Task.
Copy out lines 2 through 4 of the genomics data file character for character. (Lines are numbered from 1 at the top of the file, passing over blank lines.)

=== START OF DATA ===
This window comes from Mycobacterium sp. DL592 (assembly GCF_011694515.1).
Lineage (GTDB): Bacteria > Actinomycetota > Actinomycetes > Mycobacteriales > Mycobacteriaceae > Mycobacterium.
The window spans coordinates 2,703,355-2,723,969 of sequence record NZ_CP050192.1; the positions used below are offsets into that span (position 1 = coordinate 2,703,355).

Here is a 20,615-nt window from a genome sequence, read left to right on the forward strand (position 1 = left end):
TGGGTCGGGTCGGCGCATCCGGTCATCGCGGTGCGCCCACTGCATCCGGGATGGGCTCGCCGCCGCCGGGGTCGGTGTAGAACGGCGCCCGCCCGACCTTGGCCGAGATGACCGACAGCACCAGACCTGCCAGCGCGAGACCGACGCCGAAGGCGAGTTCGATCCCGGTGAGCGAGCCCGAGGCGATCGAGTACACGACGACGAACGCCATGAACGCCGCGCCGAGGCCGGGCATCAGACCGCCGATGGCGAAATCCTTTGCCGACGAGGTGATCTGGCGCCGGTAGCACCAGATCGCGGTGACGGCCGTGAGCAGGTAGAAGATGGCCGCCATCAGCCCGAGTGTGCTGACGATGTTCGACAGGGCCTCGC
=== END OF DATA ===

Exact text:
Lineage (GTDB): Bacteria > Actinomycetota > Actinomycetes > Mycobacteriales > Mycobacteriaceae > Mycobacterium.
The window spans coordinates 2,703,355-2,723,969 of sequence record NZ_CP050192.1; the positions used below are offsets into that span (position 1 = coordinate 2,703,355).

Here is a 20,615-nt window from a genome sequence, read left to right on the forward strand (position 1 = left end):